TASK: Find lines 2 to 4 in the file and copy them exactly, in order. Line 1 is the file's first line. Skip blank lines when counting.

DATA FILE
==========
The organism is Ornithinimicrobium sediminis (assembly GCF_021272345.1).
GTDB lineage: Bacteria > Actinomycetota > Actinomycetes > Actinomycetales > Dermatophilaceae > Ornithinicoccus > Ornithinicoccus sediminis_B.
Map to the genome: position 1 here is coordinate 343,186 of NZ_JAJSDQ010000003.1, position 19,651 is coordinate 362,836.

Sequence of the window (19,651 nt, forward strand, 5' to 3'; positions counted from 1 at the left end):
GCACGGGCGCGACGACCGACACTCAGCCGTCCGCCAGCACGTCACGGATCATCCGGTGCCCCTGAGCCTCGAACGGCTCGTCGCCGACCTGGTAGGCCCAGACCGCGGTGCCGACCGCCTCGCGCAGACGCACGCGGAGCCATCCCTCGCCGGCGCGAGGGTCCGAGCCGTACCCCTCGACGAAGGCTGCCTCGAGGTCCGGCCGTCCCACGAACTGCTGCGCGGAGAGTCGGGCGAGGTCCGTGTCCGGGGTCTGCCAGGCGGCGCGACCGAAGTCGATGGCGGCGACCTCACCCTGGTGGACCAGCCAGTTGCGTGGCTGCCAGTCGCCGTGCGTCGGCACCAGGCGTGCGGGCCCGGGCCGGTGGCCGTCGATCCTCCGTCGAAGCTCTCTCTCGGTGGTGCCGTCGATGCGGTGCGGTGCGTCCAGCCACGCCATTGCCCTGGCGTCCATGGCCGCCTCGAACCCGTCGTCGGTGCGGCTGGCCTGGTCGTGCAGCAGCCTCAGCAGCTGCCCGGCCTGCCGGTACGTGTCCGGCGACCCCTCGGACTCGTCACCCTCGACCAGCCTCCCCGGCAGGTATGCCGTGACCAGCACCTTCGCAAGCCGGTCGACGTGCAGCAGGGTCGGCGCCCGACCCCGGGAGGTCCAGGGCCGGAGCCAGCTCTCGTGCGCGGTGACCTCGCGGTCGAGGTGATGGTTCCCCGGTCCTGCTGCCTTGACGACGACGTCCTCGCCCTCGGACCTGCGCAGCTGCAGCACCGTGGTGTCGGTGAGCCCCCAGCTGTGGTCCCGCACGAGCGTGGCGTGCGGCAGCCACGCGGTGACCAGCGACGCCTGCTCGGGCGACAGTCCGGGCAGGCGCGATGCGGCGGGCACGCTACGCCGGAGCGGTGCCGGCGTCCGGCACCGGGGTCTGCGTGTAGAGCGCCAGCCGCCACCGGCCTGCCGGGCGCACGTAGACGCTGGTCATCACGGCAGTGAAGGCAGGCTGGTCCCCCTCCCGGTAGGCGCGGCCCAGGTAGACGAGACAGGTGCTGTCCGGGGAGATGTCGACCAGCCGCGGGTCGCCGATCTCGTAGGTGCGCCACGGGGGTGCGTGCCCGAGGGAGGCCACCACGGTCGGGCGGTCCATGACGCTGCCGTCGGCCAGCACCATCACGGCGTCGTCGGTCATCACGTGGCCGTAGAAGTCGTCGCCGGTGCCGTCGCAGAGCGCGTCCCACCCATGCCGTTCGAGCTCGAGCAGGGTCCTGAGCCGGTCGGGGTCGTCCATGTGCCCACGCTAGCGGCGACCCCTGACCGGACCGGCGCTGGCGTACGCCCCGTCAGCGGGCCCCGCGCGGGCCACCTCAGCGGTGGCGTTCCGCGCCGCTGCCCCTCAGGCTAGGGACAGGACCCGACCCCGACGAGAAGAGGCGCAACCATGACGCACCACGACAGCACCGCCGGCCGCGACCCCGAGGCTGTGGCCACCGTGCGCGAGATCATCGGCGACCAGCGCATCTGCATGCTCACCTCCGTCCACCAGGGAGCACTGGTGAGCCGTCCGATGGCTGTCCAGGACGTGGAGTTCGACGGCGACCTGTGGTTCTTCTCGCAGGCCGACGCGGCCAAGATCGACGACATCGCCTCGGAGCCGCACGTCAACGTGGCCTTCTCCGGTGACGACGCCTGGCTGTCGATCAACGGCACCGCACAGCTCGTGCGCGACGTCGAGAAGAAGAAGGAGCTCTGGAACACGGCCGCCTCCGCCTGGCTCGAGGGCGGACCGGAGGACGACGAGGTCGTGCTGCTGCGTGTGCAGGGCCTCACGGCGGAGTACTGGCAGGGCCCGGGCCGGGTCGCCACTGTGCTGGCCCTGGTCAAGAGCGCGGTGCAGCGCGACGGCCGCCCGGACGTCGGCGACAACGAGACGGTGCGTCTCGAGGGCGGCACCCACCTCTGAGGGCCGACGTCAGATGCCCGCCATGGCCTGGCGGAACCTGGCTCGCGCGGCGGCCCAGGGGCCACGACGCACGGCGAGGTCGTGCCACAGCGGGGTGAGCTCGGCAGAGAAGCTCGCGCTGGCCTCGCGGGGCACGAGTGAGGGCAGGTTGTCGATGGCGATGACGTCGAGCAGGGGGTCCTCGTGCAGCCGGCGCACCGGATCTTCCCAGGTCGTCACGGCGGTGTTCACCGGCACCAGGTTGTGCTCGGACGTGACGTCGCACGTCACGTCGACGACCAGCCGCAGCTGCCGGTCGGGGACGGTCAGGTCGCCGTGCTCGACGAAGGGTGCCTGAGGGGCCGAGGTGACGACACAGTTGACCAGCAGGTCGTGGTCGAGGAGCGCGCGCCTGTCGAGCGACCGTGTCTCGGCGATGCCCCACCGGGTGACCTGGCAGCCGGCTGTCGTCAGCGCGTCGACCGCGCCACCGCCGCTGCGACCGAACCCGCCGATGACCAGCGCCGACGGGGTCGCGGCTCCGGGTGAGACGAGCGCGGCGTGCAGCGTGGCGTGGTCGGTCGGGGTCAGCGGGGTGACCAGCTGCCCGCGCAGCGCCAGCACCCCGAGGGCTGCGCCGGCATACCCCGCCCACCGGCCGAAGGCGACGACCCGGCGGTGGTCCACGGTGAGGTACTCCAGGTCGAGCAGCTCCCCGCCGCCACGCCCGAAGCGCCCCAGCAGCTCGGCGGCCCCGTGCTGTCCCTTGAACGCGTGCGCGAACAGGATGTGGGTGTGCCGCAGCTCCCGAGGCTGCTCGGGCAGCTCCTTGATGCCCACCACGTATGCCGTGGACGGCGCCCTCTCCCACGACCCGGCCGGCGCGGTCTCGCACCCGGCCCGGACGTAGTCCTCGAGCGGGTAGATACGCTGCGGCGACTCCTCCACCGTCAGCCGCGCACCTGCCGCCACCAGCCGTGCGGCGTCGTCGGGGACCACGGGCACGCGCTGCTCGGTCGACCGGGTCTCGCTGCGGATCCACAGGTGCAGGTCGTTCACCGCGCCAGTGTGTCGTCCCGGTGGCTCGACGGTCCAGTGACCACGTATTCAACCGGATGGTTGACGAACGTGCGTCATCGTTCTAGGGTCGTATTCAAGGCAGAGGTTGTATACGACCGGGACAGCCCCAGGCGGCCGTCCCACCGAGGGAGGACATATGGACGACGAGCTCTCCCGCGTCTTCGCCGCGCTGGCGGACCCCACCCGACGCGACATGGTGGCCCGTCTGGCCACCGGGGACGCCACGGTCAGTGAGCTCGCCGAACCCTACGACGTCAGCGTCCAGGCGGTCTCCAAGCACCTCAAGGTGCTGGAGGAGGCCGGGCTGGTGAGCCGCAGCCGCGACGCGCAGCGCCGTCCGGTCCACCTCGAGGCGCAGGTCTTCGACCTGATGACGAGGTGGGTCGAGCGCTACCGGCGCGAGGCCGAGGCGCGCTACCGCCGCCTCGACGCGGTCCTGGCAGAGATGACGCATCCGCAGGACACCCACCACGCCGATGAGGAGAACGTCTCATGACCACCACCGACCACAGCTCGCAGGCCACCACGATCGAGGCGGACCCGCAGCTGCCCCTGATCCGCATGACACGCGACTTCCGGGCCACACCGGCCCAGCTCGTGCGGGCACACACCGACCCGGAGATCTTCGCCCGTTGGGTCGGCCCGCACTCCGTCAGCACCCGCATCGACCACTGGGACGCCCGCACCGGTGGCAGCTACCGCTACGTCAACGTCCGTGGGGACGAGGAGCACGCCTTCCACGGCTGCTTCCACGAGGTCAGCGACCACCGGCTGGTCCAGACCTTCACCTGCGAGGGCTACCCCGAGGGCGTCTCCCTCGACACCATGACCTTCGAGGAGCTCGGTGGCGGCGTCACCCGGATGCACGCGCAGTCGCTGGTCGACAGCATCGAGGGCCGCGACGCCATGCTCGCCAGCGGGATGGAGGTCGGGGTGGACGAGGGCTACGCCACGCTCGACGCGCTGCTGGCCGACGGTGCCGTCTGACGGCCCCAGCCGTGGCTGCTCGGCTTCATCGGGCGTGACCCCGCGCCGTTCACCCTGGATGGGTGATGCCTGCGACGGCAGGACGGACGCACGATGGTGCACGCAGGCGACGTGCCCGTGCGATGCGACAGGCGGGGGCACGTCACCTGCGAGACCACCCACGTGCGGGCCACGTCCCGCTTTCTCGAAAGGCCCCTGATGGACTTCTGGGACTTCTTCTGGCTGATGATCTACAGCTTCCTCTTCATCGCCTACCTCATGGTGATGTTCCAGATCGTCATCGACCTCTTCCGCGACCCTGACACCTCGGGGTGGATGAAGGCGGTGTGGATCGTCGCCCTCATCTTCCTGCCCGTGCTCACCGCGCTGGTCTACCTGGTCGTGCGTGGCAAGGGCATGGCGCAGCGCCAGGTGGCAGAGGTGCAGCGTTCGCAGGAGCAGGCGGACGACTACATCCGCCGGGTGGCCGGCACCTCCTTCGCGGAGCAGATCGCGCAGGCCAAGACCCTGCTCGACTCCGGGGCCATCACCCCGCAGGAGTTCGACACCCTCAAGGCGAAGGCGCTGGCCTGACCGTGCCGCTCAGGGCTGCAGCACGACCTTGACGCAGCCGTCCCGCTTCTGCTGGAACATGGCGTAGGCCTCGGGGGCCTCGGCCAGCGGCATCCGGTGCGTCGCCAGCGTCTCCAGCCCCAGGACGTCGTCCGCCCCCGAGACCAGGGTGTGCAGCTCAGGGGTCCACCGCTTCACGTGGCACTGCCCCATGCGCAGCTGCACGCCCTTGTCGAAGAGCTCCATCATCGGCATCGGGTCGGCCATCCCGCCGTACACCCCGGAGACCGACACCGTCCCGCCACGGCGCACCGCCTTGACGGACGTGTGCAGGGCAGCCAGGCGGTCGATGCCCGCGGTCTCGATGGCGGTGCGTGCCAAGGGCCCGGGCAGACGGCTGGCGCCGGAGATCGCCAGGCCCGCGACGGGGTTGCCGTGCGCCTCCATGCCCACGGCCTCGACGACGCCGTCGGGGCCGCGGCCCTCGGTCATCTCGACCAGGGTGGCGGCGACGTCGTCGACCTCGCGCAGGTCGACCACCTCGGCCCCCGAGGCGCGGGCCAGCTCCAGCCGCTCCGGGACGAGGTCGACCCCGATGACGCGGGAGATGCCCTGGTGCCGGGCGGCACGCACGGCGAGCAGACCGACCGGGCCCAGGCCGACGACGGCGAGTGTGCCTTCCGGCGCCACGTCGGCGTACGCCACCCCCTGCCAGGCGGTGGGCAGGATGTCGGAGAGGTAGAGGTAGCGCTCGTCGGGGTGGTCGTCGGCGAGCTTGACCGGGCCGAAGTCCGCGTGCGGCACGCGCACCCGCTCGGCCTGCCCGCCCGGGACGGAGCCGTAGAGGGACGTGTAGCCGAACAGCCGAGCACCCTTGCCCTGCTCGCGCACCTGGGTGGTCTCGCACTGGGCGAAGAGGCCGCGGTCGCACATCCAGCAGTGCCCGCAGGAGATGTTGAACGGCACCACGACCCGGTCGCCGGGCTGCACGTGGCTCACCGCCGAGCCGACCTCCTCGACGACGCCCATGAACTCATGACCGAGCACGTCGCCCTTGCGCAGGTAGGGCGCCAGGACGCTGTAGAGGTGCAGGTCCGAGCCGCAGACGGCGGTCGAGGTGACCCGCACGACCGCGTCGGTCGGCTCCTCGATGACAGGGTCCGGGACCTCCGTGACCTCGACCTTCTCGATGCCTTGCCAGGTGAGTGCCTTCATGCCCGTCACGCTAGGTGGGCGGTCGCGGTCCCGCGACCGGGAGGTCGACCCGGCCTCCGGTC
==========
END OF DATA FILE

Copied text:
GTDB lineage: Bacteria > Actinomycetota > Actinomycetes > Actinomycetales > Dermatophilaceae > Ornithinicoccus > Ornithinicoccus sediminis_B.
Map to the genome: position 1 here is coordinate 343,186 of NZ_JAJSDQ010000003.1, position 19,651 is coordinate 362,836.

Sequence of the window (19,651 nt, forward strand, 5' to 3'; positions counted from 1 at the left end):